Meet Greg Morrow: Trapped in a World He Never Made

Everyone has a Golden Age, when entertainment is suddenly brilliantly illuminating and perfectly relevant, shining on the path that leads you to the you you're becoming, endlessly enduring, eclipsing what came before, which is nostalgic but suddenly old-fashioned and childish, and forever outshining what comes after, which is derivative and crass. Music was never truer than in the Golden Age, movies so perfectly executed, books and comics never more personal, insightful, viewpoint-changing.

My Golden Age was the late 70s through the end of the 80s. Star Wars is the greatest movie of all time, 70-80s music is the best music, Alan Moore changed comics like no one before him or since, the Legion of Super-Heroes is the greatest superhero team, George Perez the greatest superhero artist. That sort of thing.

My perspective these days may well be described as keenly aware that my personal Golden Age is long behind me. You can bring Paul Levitz back to the Legion, but it can't make me 12 years old again.

(Golden Age Vision is a syndrome closely related to the personal Golden Age. When you have Golden Age Vision, then without regard to any actual data, you cannot be convinced of anything but that violent crime is up, children today are rude and have no manners, and young people don't speak with proper grammar. This is, literally, attested in Akkadian cuneiform, so it is as old as writing. Golden Age Vision traffics in truthiness. I am a scientist. Truthiness falls before data in every case.)

It is not that I am without enthusiasm -- Read Squirrel Girl! Watch The Good Place! -- it's more that I have a complicated relationship with nostalgia.

I am a physicist by schooling and trade. That brings with it a certain requirement to analyze everything in front of me. That means stories, too. And eagering sopping up analytic tools from the likes of William Goldman or the explicitly-metafictional Sandman stories of Neil Gaiman means that I can't just experience a story. In fact, too often, I see the levers and strings and gears of the story working. The Law of Conservation of Actors means that if Robin Williams guest-stars on Law & Order: Special Victims Unit, Robin Williams is the bad guy; they can't disguise that. If Emma Lathen's mystery novels usually have the murderer exposed by exposing their secret motive, then you can predict the murderer in Chapter Two when all of the other suspects have obvious motives. I see what you did there.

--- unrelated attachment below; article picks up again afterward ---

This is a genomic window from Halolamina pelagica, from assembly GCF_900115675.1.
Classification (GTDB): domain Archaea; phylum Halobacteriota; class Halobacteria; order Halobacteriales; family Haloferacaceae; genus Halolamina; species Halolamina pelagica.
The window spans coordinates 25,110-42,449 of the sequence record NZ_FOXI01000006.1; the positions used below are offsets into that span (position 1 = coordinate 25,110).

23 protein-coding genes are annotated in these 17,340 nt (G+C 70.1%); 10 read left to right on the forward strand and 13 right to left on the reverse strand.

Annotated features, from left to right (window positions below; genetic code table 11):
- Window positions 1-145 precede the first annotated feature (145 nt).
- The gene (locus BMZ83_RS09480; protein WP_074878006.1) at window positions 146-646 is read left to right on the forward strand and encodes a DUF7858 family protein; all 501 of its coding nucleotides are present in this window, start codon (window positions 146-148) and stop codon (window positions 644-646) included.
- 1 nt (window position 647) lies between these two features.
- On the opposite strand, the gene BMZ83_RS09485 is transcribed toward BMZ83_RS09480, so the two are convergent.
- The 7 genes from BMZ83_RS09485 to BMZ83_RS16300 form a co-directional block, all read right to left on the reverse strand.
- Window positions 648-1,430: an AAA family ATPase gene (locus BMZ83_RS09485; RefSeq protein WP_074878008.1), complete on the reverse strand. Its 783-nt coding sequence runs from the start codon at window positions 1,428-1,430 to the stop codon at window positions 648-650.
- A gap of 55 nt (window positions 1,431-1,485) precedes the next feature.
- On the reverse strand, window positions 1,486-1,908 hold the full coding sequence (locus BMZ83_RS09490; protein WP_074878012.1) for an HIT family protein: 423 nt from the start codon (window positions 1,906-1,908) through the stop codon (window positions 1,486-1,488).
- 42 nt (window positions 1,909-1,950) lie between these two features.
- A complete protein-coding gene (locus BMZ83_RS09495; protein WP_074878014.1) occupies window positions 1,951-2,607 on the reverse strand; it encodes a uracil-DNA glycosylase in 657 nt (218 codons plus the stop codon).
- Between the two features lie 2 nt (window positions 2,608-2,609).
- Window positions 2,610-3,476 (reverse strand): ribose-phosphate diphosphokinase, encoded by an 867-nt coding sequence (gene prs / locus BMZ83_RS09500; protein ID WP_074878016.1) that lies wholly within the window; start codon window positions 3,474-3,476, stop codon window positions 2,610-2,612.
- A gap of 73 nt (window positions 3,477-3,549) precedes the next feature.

More often than you might expect, story analysis results in people telling you "can't you just enjoy it?" And the answer is, analyzing it IS part of enjoying it. We see that it works, we want to know how it works, or why what doesn't work doesn't work. (Criticism engenders a lot of defensive reaction -- but that's a whole nother post another time.)

What can you expect from Greg Morrow? Irregular posting. Commentary on comics, TV & movies, books. Expect morosity, exasperated comdemnation of incompetence, occasional bursts of wide-eyed enthusiasm. When the situation calls for it, imaginative profanity. Elsewhere, I write essays under the title "Meanwhile at the Hall of Justice", which are about goings-on at the Supreme Court, translated for the lay audience, filled with as many blasphemous expletives as I can muster. But even profanity sometimes fails in the face of injustice.

Speaking of injustice, one of my primary interests is superheroes, and I should make clear that I am long past any interest in deconstructing superheroes or imagining how men from mars and transdimensional sorcerers would confront untidy -- unstorylike --  reality. Superheroes are aspirational for me. I use "What would Superman do?" as a motivator to accomplish more when I want to be lazy, or to be nicer when I want to be mean or selfish. I like superheroes because I want the bad guy to get their narrative comeuppance. I get enough of planning meetings and consequence-free dotard malefactors in real life; superheroes are from a better world, one that we should aspire to.

JSA tm DC Comics

Meet Greg Morrow: Trapped in a World He Never Made Meet Greg Morrow: Trapped in a World He Never Made Reviewed by Greg Morrow on Saturday, October 07, 2017 Rating: 5
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